Breaking News Bar
updated: 1/17/2012 3:45 PM

Fox Lake D114 puts tax rate referendum on the ballot

hello
Success - Article sent! close
 
 

Fox Lake Elementary District 114 voters will decide in March whether to support a 25-cent tax rate request that would generate $3.75 million in revenue for the district.

District officials say the choice is one of approving the question to maintain the current tax rate and keep existing class sizes and programs, or oppose it and lower taxes and face the prospect of cutbacks.

Order Reprint Print Article
 
Interested in reusing this article?
Custom reprints are a powerful and strategic way to share your article with customers, employees and prospects.
The YGS Group provides digital and printed reprint services for Daily Herald. Complete the form to the right and a reprint consultant will contact you to discuss how you can reuse this article.
Need more information about reprints? Visit our Reprints Section for more details.

Contact information ( * required )

Success - request sent close

"We aren't asking for more money or to raise taxes," Superintendent John Donnellan said. "We are asking that residents keep the tax rate where it's at in order for us to maintain our current class sizes and programs."

The referendum question on the March 20 ballot mirrors one that voters approved in March 2006 for a 25-cent tax rate hike to generate $3.75 million of additional revenue to the district.

At that time, District 114 officials said a defeat at the polls would mean the district would have to cut programs, teachers, and school hours by 50 minutes per day.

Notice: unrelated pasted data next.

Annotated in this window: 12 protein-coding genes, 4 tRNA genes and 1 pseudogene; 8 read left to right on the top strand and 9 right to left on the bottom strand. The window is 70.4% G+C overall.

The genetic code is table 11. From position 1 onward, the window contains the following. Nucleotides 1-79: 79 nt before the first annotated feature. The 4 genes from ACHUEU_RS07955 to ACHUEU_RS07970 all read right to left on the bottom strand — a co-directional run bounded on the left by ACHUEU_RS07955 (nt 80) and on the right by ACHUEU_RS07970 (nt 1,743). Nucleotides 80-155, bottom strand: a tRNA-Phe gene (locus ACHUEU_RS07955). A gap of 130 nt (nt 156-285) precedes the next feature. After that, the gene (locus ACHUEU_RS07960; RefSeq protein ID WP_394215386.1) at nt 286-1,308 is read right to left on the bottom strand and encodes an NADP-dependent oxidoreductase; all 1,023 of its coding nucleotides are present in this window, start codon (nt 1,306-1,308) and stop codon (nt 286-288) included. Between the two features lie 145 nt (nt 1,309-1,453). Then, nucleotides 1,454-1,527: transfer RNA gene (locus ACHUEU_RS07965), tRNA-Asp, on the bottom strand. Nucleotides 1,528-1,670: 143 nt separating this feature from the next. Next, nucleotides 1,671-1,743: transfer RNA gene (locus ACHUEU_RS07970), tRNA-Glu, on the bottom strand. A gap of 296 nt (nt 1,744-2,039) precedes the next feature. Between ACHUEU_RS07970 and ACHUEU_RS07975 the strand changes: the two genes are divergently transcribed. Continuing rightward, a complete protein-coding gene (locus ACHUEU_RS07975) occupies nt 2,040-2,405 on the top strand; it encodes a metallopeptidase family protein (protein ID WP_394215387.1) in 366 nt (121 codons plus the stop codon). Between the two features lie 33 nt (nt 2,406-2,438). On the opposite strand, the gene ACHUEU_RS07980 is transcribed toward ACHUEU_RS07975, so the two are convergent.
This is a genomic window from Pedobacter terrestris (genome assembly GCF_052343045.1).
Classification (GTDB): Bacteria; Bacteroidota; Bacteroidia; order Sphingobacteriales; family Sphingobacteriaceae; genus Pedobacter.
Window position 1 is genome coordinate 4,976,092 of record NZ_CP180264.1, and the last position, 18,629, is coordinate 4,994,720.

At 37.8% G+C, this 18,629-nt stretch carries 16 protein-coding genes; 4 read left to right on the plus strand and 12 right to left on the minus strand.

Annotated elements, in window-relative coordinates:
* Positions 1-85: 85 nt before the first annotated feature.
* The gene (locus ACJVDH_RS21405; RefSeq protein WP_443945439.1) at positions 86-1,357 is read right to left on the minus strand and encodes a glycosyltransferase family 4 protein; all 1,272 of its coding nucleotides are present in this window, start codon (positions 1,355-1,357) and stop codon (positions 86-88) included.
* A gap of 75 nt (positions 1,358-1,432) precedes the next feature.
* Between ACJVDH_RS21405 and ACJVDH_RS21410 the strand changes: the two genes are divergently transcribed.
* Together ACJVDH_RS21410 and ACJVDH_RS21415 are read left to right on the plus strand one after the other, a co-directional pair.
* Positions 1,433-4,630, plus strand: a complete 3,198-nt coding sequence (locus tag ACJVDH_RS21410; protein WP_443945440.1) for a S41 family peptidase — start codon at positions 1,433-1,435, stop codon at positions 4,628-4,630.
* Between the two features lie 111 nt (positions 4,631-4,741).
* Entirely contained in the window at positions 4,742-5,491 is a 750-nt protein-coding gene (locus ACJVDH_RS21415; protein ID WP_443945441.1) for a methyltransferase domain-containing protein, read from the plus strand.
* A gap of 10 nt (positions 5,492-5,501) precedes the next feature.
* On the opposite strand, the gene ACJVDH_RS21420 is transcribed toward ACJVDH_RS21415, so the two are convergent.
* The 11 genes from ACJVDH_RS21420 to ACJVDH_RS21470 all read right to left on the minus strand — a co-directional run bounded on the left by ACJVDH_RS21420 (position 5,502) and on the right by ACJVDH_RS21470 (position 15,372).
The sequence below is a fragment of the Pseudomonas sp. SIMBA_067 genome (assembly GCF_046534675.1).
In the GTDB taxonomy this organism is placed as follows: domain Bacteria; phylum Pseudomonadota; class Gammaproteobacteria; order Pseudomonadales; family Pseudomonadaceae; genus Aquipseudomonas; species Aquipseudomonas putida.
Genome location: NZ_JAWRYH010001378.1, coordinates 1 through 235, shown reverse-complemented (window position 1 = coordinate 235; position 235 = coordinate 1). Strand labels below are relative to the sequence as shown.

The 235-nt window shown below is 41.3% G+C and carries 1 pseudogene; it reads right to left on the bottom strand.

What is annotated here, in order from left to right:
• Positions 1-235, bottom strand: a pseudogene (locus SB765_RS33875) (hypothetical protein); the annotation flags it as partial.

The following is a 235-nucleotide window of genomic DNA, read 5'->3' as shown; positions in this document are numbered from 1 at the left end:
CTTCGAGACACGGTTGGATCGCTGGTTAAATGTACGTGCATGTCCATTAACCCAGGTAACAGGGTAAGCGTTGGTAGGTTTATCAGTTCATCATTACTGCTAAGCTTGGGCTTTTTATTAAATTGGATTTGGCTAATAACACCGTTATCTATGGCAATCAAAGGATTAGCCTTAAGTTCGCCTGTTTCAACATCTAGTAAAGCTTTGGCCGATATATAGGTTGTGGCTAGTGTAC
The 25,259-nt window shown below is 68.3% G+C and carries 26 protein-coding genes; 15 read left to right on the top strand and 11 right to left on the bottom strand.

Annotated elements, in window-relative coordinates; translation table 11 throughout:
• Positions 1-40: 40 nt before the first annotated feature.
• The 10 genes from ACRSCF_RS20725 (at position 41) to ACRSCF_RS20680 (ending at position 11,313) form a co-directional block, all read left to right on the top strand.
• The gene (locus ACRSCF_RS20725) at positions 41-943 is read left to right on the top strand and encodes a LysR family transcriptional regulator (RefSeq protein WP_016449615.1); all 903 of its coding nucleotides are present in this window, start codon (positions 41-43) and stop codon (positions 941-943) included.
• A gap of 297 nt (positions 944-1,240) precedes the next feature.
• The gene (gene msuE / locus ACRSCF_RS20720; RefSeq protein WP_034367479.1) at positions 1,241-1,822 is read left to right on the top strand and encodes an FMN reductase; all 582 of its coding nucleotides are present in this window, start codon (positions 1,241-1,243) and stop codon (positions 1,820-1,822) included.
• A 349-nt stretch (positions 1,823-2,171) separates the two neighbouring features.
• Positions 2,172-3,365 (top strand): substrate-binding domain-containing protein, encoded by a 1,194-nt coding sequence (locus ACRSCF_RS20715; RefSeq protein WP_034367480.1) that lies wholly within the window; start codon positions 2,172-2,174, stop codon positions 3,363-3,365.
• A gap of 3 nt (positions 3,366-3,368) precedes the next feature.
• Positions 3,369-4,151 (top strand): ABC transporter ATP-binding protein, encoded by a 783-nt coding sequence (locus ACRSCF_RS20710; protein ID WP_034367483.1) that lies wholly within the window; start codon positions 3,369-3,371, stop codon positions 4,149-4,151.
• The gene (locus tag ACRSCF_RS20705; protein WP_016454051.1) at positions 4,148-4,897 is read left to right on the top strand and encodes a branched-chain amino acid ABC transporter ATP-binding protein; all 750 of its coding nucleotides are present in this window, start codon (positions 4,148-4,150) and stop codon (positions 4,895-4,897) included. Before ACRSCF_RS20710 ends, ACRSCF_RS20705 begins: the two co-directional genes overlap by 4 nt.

That 25-cent tax rate increase is set to retire in 2012, Donnellan said, and would result in a property tax reduction. He said the owner of a $200,000 home would pay about $166 less in property taxes to the school district if that money is not replaced.

However, the district is asking voters to maintain the rate approved in 2006 for another five years, allowing the district to pull another $3.75 million for the working cash fund.

"We are just asking taxpayers to allow us to keep what they already authorized six years ago," he said. "We haven't put a list of potential cuts together yet, but it's safe to say that if the referendum fails, the district will turn in a balanced budget and cuts will have to be made. That means programs will be cut and class sizes will go up."

He said it's unclear when a detailed list of possible cuts would be discussed by district officials.

"We are attempting to think positive right now and we haven't gone over a list of cuts that will be necessary in case the referendum isn't approved," Donnellan said. "But, it's something we will be looking at in the coming months."

Share this page
Comments ()
Guidelines: Keep it civil and on topic; no profanity, vulgarity, slurs or personal attacks. People who harass others or joke about tragedies will be blocked. If a comment violates these standards or our terms of service, click the X in the upper right corner of the comment box. To find our more, read our FAQ.
    help here